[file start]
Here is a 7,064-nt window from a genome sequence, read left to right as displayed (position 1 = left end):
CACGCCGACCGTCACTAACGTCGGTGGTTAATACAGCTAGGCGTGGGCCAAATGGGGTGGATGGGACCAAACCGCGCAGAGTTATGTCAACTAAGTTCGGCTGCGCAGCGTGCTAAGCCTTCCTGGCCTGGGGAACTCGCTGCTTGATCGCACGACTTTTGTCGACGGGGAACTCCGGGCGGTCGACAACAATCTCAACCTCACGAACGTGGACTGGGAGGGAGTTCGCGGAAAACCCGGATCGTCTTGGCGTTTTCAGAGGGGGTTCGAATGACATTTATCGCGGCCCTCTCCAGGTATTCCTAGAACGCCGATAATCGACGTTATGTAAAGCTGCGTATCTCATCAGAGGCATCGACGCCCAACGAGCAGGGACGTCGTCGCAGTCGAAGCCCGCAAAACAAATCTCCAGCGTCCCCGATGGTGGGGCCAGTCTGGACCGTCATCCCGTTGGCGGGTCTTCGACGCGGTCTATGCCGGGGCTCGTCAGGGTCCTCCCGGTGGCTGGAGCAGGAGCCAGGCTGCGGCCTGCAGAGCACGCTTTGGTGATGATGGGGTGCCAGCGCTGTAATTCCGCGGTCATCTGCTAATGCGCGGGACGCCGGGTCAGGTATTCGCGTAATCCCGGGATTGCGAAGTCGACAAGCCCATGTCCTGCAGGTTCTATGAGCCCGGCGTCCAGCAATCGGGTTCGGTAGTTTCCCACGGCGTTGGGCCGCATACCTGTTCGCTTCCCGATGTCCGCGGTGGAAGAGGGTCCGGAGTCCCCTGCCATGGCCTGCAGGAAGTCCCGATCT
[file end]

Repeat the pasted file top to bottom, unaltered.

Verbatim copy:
Here is a 7,064-nt window from a genome sequence, read left to right as displayed (position 1 = left end):
CACGCCGACCGTCACTAACGTCGGTGGTTAATACAGCTAGGCGTGGGCCAAATGGGGTGGATGGGACCAAACCGCGCAGAGTTATGTCAACTAAGTTCGGCTGCGCAGCGTGCTAAGCCTTCCTGGCCTGGGGAACTCGCTGCTTGATCGCACGACTTTTGTCGACGGGGAACTCCGGGCGGTCGACAACAATCTCAACCTCACGAACGTGGACTGGGAGGGAGTTCGCGGAAAACCCGGATCGTCTTGGCGTTTTCAGAGGGGGTTCGAATGACATTTATCGCGGCCCTCTCCAGGTATTCCTAGAACGCCGATAATCGACGTTATGTAAAGCTGCGTATCTCATCAGAGGCATCGACGCCCAACGAGCAGGGACGTCGTCGCAGTCGAAGCCCGCAAAACAAATCTCCAGCGTCCCCGATGGTGGGGCCAGTCTGGACCGTCATCCCGTTGGCGGGTCTTCGACGCGGTCTATGCCGGGGCTCGTCAGGGTCCTCCCGGTGGCTGGAGCAGGAGCCAGGCTGCGGCCTGCAGAGCACGCTTTGGTGATGATGGGGTGCCAGCGCTGTAATTCCGCGGTCATCTGCTAATGCGCGGGACGCCGGGTCAGGTATTCGCGTAATCCCGGGATTGCGAAGTCGACAAGCCCATGTCCTGCAGGTTCTATGAGCCCGGCGTCCAGCAATCGGGTTCGGTAGTTTCCCACGGCGTTGGGCCGCATACCTGTTCGCTTCCCGATGTCCGCGGTGGAAGAGGGTCCGGAGTCCCCTGCCATGGCCTGCAGGAAGTCCCGATCT